Likes: separation of powers, due process

Dislikes: deference, delegation

Desires: long walks in a freer country

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Personal Liberties

Robinson v. Wentzell

Required by state law, race-based quotas at Hartford, Connecticut, magnet schools deny Black and Hispanic students’ civil rights and chances for high-quality education.

Representing seven families, PLF sued to ensure that Black and Hispanic students have the same educational opportunities as all children in Connecticut. The City of Hartford runs a number of world-class magnet schools. These schools are so successful that demand outstrips the schools’ capacity, and a lottery is used to decide who can attend. But because state law imposes racial quotas on these schools—enrollment must be at least 25% white or Asian—Black and Hispanic students are denied admission if their enrollment at a school would raise minority enrollment above 75%—even if it means seats remain empty.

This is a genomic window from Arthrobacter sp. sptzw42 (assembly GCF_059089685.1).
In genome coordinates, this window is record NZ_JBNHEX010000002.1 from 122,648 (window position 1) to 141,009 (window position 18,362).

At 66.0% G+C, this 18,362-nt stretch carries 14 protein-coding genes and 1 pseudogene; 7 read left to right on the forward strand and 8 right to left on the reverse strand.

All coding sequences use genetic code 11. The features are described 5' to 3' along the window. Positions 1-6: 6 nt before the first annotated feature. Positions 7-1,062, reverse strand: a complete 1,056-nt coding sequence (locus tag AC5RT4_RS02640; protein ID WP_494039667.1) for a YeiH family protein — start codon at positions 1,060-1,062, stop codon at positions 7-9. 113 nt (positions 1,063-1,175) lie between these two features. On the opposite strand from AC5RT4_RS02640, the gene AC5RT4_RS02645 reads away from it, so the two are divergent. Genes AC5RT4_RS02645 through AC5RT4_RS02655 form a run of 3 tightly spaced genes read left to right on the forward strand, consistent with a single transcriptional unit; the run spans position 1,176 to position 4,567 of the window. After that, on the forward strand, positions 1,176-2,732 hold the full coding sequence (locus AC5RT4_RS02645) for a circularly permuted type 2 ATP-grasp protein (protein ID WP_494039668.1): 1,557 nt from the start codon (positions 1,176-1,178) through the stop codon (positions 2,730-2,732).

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Personal Liberties

Nemhauser v. City of Mount Dora

Couple faces bureaucratic “Sorrow” for “Starry Night” mural